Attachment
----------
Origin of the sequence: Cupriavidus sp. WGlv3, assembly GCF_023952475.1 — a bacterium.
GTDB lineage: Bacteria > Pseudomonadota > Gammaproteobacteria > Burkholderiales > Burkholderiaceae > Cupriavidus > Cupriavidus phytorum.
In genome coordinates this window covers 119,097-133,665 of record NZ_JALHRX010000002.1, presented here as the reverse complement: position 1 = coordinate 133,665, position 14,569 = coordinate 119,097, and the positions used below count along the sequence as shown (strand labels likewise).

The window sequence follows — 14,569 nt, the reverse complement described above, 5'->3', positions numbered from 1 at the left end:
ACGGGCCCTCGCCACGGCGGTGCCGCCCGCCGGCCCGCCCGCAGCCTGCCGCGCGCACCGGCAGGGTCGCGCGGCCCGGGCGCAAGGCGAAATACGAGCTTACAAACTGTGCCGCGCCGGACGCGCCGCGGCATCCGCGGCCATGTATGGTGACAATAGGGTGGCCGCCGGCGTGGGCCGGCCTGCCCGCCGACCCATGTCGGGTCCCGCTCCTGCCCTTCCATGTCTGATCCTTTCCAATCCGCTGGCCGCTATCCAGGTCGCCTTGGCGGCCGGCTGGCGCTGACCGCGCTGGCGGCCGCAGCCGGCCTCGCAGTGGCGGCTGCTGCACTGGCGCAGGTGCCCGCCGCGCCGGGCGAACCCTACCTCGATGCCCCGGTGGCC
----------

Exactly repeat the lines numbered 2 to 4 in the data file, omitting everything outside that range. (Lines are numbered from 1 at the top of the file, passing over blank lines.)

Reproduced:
GTDB lineage: Bacteria > Pseudomonadota > Gammaproteobacteria > Burkholderiales > Burkholderiaceae > Cupriavidus > Cupriavidus phytorum.
In genome coordinates this window covers 119,097-133,665 of record NZ_JALHRX010000002.1, presented here as the reverse complement: position 1 = coordinate 133,665, position 14,569 = coordinate 119,097, and the positions used below count along the sequence as shown (strand labels likewise).

The window sequence follows — 14,569 nt, the reverse complement described above, 5'->3', positions numbered from 1 at the left end: